Toxins, motherhood and “shopping your way to safety”


Regular readers of this blog know of my ongoing interest in natural parenting as both a function of privilege and a marker highlighting privileged status. It seems that many people have a need to signal their privileged status to others by adopting lifestyles and routines that require substantial steady incomes to support.

It’s pretty obvious when it comes to conspicuous consumption of expensive cars, designer clothes, and monstrously large homes. It is less obvious, though no less important, in never ending task of avoiding “toxins” involving the purchase of organic foods, supplements, homeopathic remedies, etc. etc. It turns out to be very expensive to avoid “toxins.”

The concept of natural parenting as a visible marker of privilege raises an interesting and ironic possibility. Is natural parenting, often viewed as a rejection of contemporary consumer culture, merely a niche form of the very same consumer culture that is purportedly being rejected? In other words, just as the women who feed their children McDonald’s take out, let them play with plastic toys, and allow them to watch TV are obviously responding to rampant consumerism, are natural parenting advocates who hire doulas, treat everything with homeopathic remedies, and wear their babies in slings unwittingly responding to the exact same consumerism they claim to deplore, albeit consumerism carefully targeted specifically, at them?

Is natural parenting about health or is it just a giant marketing tactic created to sell worthless products to gullible people? Do purveyors of natural parenting goods and service promote “shopping your way to safety”?

Rutgers sociologist Norah MacKendrick raises this disturbing possiblity in her paper More Work for Mother; Chemical Body Burdens as a Maternal Responsibility published in the September issue of Gender and Society.

… This article advances … the effort to mediate personal exposure to environmental chemicals through vigilant consumption as a new empirical site for understanding the intersections between maternal embodiment and contemporary motherhood as a consumer project. Using in-depth interviews, I explore how a group of 25 mothers employ precautionary consumption to mediate their children’s exposure to chemicals found in food, consumer products, and the home. Most of the mothers in the study situate their children’s chemical “burdens” within their own bodies and undertake the labor of precautionary consumption as part of a larger and commodity-based motherhood project…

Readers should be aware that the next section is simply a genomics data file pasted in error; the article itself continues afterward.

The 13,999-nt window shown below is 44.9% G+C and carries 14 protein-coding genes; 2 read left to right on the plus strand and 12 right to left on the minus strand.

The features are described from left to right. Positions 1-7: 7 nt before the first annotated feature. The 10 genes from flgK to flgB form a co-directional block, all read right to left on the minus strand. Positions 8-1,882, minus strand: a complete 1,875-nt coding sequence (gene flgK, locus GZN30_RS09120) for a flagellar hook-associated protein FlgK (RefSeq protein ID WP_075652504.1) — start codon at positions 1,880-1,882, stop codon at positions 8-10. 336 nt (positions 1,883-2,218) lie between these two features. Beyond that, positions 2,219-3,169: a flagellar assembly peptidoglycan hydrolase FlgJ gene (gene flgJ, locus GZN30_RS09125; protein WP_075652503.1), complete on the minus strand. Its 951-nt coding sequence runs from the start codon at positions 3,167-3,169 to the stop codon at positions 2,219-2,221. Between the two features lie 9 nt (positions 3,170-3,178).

MacKendrick firmly situates attachment parenting [intensive mothering] as a consumer choice:

The ideology of intensive mothering infuses spaces of consumption by urging mothers to buy with the best interests of the child in mind. Consumption is therefore entangled with other routine activities that parents—and mothers in particular— view as integral to securing a child’s future outcomes. Indeed, women’s transition to motherhood is marked by the consumption of specific material goods. As a form of daily provisioning, foodwork is gendered labor, as women do most of this work …

Mothers create elaborate rituals around shopping for and purchasing items that they believe are necessary to avoid “toxins.” For example:

Megan, a middle-class woman with an infant, has a complex precautionary consumption routine … She consults books, magazines, and websites to find information about chemical avoidance and organizes her shopping list according to what items should be